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Old 27th July 2019
  #41
KISS is a fine philosophy, and I think we should all adhere to it in our own way (ie don’t take on more than you are confident you can chew) but as an informer of how records have been made, it is a flawed concept, as everyone’s definition of “simple” is different.

If you are a graduate of Detmold, which teaches in their Tonmeister degree program a philosophy based on the techniques of Philips engineer Volker Straus, a “simple” setup likely consists of multiple pairs of microphones even for something as seemingly simple as a solo cello or piano, and many more for more complex ensembles. After all, if that’s how you learned to make a recording, then using that many microphones is concept basic to your understanding of recording, and while to some that may seem overwhelmingly complex, if you understand how the system works, it’s relatively simple.

I think an excellent case study in the fluidity of a concept like “simplicity” in an historical context is the evolution of Decca’s classical recording techniques. Their engineers started with a relatively “simple” 3 mic setup, moving to 6 as stereo became more of a standard and as the channels became available, and by 1960 it was not uncommon to have as many as 12 mics on a recording. Through the 60s this expanded as the channel counts on mixers expanded, and the engineers used the additional channels available to address problems they were encountering. Listen to the Monteaux “Pelleas” from the late 50s; that’s 6 mics (tree, outriggers, mono choir spot). By the mid-60s, a recording of that piece would have included a single pair of woodwind spots, and 3-4 additional choir mics. By the mid-70s, you would see the addition of harp spots, percussion spots, contrabass spot, brass and horn spot.... all added to give a bit more controllability and finessability to the stereo balance, and all building on the rather simple Tree-and-outrigger foundation that was established in the 50s.

The kicker for their usage? With very few exceptions, ALL of it that you hear on those records was rather simply tracked live to stereo. All the way up until the late 90s when Universal decided to lay off the Decca recording team. They would take a limited multitrack backup for safety on some very complex sessions, but almost always the stereo mix that left the sessions is what was edited and cut onto the master.

And that is a brief history of one major labels approach to classical recording.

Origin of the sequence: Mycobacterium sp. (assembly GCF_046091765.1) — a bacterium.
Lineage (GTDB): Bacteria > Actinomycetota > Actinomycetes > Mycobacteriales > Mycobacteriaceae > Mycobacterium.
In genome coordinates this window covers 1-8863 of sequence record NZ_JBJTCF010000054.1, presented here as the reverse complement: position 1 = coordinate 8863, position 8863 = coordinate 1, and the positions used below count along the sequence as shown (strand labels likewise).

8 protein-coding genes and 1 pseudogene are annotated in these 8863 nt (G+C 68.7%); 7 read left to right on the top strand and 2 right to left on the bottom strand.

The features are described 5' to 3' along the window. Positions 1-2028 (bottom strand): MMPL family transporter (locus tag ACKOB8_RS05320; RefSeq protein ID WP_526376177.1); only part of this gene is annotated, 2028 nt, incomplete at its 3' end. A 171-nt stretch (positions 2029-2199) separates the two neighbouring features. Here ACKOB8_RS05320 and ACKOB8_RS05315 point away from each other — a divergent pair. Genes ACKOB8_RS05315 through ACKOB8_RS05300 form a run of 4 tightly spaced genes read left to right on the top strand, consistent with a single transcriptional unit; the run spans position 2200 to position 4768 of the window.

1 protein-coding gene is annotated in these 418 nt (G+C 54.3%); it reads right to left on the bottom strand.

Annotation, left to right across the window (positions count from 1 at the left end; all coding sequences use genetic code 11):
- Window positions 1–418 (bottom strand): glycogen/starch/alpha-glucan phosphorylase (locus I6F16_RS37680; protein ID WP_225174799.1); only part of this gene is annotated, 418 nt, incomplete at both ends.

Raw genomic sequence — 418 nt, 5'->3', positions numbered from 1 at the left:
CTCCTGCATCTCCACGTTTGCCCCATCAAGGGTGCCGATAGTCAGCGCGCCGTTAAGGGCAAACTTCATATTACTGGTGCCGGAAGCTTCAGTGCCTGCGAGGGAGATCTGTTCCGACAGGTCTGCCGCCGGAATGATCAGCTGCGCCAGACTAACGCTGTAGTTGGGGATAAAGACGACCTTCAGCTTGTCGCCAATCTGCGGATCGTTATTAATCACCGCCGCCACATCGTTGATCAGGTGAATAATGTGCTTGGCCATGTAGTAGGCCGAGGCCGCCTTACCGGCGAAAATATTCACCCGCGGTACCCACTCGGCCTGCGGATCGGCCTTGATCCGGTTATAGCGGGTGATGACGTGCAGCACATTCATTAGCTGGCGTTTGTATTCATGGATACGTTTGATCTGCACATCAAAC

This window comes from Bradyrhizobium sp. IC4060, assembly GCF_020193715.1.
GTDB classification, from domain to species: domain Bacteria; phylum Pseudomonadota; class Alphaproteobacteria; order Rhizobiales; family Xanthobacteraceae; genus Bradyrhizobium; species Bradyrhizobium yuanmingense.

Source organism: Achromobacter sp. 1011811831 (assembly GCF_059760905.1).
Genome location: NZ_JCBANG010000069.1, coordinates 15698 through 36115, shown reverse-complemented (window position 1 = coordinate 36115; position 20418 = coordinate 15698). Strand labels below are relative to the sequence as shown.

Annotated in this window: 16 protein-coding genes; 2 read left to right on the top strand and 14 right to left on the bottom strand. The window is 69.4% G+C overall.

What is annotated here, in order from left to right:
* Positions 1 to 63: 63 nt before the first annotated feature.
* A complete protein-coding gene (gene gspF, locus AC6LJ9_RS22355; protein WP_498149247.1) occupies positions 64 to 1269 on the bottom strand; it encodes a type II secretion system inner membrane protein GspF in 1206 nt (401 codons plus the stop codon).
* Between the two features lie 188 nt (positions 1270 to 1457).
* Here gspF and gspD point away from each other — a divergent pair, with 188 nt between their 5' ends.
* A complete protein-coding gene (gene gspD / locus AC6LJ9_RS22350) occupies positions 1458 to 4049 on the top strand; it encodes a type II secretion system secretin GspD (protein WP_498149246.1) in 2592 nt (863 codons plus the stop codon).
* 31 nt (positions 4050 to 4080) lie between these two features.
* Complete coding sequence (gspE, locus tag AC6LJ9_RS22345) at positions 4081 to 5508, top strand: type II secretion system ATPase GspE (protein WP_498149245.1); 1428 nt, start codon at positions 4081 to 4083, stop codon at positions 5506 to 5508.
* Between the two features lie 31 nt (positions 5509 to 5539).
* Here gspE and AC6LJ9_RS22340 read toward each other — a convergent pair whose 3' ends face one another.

There is also, off the top of my head, unique approaches developed at DG, Philips, CBS, RCA, Mercury, Erato, EMI, VOX (and later Delos, Telarc, Teldec, HM, Chandos, etc.)

The best companies doing this kind of work nowadays, IE the engineers at Soundmirror, Polyhymnia, Tritonus, EBS, Classic Sound LTD, BIS, Phoenix Audio, Floating Earth, Abbas, and guys like Shawn Murphy, they all have their roots in the traditions of those major label teams, with Philips, Decca, and DG probably dictating the direction that classical recording technique has headed the most.

All that to say, how they did it “back then” is really not that different from how things are done now (things that are done well, anyways) save for the sample rates and multitrack counts, and the prolonged workflows that come with them .

Quote:
Originally Posted by Thomas W. Bethe View Post
One thing I noticed from being around a lot of great recording people, Joanna Nickrenz, Marc Aubort and Jack Renner is that they all subscribe to the KISS principal, (Keep it simple, stupid). See https://tapeop.com/interviews/54/marc-aubort/ and https://www.analogplanet.com/content...-marc-aubort-0 and https://www.analogplanet.com/content...-marc-aubort-0 I think a lot of the multi-microphone crowd does it for the reasons stated by Mark Donahue in his postings on this topic. I also think a lot of people use a lot of microphones so they can charge more money for their recordings (more mics = more investment = bigger fees). I once did a recording session with a very well known producer, who I don't want to name, who put out a lot of microphones but only used about 3 of them. She said that the more microphones the better the recording is what most musicians think so she puts out 8 to 10 microphones. One of the players in the group we were recording noticed that the microphones on the other three player were closer and he wanted his microphone closer. I did as requested and he said it was "much better" even though none of the microphones were turned on or patched into the console. FWIW

Last edited by king2070lplaya; 27th July 2019 at 02:22 AM..